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This article was prepared for the July 25, 2001 edition of U.S. 1

Newspaper. All rights reserved.

Hope for Mom & Pops

<d>Jon Schallert, a business consultant specializing

in advice for retailers, says most retail businesses that fail would

not have to close if they had adapted to easily recognizable

marketplace

changes and focused on becoming consumer destinations. Schallert

speaks

on "Creating a Destination Business," on Wednesday, July 25,

at 6 p.m., and on "If They Stop Here Once, I’ll Sell Them

Year-round,"

on Friday, July 27, at 11:30 a.m. Both free talks take place at Thomas

Edison State College. Call 609-393-8998.

Schallert, a graduate of the University of Colorado, has been a

teacher

(English and drama), a detailer, selling gift items to store owners,

the owner of a direct mail newspaper, and a marketer with Hallmark

Cards. He left Hallmark when he was offered a transfer from his home

in Florida to New York City, and started Schallert & Associates in

Sorrento, Florida.

In an article on his website (www.retail.USA.com), Schallert offers

this advice to retailers concerned about keeping ahead of the

competition.

Look at your store from the consumer’s point of view.

A positive first impression can be marred by the clutter, grungy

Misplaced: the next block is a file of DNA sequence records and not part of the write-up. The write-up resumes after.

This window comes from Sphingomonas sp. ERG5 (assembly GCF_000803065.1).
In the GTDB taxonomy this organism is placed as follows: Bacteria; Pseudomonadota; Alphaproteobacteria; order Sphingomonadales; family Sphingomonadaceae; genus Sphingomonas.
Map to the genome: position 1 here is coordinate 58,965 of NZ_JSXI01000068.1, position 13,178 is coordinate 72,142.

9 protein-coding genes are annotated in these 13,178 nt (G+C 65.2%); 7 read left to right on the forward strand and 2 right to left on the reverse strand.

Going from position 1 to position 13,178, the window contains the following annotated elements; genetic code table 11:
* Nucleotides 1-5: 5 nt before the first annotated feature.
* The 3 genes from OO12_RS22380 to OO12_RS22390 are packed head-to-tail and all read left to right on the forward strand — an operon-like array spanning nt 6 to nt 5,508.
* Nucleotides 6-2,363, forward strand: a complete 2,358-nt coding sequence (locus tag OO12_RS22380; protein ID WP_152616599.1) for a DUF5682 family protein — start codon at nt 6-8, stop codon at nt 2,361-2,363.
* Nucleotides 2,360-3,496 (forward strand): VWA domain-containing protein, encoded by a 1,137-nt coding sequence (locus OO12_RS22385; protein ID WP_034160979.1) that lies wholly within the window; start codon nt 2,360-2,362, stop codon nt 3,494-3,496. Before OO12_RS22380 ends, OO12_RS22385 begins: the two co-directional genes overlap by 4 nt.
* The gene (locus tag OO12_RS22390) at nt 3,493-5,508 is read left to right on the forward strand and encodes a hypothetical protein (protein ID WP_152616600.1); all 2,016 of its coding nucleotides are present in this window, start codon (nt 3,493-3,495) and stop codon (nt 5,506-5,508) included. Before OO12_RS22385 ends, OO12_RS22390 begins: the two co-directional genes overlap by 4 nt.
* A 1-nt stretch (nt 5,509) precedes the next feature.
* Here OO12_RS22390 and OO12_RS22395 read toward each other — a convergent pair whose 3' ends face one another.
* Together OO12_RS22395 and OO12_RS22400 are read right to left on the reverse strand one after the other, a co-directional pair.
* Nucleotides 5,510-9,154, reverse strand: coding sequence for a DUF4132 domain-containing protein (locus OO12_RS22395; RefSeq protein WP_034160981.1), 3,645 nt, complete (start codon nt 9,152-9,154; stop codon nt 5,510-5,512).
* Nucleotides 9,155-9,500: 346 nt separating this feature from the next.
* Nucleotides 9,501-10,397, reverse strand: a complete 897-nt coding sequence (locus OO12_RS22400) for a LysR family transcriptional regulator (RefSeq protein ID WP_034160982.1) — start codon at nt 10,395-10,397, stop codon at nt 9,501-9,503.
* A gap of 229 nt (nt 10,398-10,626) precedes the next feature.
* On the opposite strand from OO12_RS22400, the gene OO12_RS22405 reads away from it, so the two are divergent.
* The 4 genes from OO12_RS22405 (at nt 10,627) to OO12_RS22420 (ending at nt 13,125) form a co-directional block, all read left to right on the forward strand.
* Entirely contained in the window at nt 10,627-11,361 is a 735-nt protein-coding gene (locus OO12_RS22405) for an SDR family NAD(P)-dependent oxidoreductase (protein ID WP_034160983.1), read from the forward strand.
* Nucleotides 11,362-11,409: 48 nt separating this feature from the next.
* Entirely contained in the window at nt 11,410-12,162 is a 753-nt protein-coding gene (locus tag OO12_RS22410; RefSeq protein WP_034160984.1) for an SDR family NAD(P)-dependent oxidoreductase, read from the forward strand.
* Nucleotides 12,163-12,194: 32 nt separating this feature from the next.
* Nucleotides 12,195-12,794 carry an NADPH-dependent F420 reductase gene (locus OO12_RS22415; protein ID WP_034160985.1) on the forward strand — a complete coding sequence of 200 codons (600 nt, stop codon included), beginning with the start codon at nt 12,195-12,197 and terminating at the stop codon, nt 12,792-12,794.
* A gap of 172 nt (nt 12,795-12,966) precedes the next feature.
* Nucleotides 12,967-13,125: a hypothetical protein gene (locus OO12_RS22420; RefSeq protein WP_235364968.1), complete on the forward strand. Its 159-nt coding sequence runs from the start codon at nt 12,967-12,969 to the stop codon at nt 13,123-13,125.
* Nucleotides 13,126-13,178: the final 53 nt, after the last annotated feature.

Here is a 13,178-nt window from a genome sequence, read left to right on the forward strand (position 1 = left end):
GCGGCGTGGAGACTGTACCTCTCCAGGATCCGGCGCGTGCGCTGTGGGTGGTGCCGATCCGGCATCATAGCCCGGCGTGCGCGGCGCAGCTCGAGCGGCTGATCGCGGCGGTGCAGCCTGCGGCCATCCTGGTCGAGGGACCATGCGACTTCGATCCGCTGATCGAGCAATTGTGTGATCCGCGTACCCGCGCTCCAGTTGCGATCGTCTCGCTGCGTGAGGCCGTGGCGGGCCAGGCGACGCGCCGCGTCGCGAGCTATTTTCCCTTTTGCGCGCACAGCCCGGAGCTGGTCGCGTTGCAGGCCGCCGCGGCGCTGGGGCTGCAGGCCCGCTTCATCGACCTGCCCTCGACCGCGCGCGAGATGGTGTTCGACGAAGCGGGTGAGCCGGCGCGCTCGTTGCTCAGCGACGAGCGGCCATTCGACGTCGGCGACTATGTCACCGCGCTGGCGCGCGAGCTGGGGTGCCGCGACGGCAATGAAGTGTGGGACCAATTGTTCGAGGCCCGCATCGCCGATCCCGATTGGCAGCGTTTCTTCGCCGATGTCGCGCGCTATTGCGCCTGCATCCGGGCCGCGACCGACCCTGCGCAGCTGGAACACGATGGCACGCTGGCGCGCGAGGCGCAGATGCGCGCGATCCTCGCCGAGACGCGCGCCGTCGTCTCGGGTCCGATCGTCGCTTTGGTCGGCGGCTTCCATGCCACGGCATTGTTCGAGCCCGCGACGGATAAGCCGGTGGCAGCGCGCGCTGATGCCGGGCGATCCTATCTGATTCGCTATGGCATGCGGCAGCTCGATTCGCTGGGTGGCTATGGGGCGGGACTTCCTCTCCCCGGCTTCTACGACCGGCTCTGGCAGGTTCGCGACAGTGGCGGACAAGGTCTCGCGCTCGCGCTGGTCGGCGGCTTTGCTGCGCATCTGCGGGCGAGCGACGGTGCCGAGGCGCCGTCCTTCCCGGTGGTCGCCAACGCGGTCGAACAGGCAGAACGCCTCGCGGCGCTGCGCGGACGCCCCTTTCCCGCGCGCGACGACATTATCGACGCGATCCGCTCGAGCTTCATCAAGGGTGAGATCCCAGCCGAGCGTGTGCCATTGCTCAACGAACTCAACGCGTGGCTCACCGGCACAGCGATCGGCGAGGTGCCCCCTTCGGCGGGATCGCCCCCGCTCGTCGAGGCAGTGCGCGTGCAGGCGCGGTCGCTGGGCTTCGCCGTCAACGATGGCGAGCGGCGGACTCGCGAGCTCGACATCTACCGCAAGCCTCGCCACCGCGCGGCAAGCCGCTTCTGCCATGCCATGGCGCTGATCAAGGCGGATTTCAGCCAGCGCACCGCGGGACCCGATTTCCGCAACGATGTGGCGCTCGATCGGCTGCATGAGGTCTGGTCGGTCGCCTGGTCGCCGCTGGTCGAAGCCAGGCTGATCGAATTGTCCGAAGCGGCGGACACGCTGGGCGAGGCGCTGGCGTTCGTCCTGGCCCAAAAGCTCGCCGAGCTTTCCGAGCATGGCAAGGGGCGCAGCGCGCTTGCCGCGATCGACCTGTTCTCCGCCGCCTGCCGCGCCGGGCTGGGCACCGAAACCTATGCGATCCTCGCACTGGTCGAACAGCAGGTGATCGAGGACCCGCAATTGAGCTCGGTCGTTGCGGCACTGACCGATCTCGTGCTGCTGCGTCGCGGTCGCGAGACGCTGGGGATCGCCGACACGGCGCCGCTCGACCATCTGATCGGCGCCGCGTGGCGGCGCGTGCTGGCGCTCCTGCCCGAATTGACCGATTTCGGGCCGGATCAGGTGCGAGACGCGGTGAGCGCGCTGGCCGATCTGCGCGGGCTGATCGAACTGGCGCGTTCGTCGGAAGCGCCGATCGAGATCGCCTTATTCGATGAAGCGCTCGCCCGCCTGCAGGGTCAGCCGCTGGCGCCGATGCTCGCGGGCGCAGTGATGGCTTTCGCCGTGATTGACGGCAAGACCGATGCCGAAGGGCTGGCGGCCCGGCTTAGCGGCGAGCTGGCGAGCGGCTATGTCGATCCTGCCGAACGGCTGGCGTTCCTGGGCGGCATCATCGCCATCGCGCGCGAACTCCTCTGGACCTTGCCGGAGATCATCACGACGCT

carpet,

and dusty merchandise that become invisible to an owner who sees it

every day. Other less noticeable items detract also, such as dim

lights

or burned-out light bulbs, paint colors that don’t match, and multiple

flyers and signs in the windows. Bring in an "outside pair of

eyes" to critique the business and then follow through with the

changes.

Become an expert in a profitable niche. Make sure that

at least some items in your store have above average mark-ups of five,

10, or 15 times cost. Often this means searching for a special niche

category and finding suppliers who are just starting out.

Make an emotional impact on your shoppers. Most stores

and their employees focus on customer transactions, not appealing

to shoppers’ feelings. That’s the wrong attitude. Owners must work

to make their stores radiate joy, excitement, or some other powerful

emotion. For a shopper today to put up with any inconvenience, they

must love the store they shop.

Adapt to changing market conditions. Independent book

store owners who sit still while Barnes & Noble and Borders move

nearby

won’t survive long; they must give book buyers a reason to seek them

out. A store might expand its selection of mysteries, solicit authors

for book signings, and offer personalized gift service that allows

customers to send attractive, gift-wrapped packages of carefully

selected

mysteries and related items.

Don’t try to do it all yourself. Put together a network

of people who can provide technical expertise and specialized advice.

"Most retailers become successful by being independent and relying

on themselves. This is often the same trait that keeps a retailer

from growing his business to new heights."

Follow this advice, Schallert says, and it might just be

possible

to keep moving ahead against the behemoth retailers. "It’s an

oversimplification," he says, "to say that all small Mom and

Pop businesses are doomed because of superstores, or because of a

proliferation of malls throughout the country.


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